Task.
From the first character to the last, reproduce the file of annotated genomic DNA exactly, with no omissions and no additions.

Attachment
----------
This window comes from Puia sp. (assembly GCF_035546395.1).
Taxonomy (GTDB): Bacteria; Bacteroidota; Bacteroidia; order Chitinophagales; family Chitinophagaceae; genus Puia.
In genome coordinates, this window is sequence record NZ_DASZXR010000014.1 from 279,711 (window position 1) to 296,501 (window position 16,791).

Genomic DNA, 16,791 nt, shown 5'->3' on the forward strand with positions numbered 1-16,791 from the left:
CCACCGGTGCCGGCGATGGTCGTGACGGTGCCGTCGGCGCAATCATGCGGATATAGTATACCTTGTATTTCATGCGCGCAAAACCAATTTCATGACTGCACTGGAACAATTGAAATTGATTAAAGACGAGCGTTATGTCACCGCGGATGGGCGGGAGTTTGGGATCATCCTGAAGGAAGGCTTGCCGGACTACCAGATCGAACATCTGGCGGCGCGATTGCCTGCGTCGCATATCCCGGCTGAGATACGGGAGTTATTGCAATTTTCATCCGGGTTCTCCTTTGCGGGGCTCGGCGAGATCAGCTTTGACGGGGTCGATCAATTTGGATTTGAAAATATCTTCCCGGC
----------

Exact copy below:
This window comes from Puia sp. (assembly GCF_035546395.1).
Taxonomy (GTDB): Bacteria; Bacteroidota; Bacteroidia; order Chitinophagales; family Chitinophagaceae; genus Puia.
In genome coordinates, this window is sequence record NZ_DASZXR010000014.1 from 279,711 (window position 1) to 296,501 (window position 16,791).

Genomic DNA, 16,791 nt, shown 5'->3' on the forward strand with positions numbered 1-16,791 from the left:
CCACCGGTGCCGGCGATGGTCGTGACGGTGCCGTCGGCGCAATCATGCGGATATAGTATACCTTGTATTTCATGCGCGCAAAACCAATTTCATGACTGCACTGGAACAATTGAAATTGATTAAAGACGAGCGTTATGTCACCGCGGATGGGCGGGAGTTTGGGATCATCCTGAAGGAAGGCTTGCCGGACTACCAGATCGAACATCTGGCGGCGCGATTGCCTGCGTCGCATATCCCGGCTGAGATACGGGAGTTATTGCAATTTTCATCCGGGTTCTCCTTTGCGGGGCTCGGCGAGATCAGCTTTGACGGGGTCGATCAATTTGGATTTGAAAATATCTTCCCGGC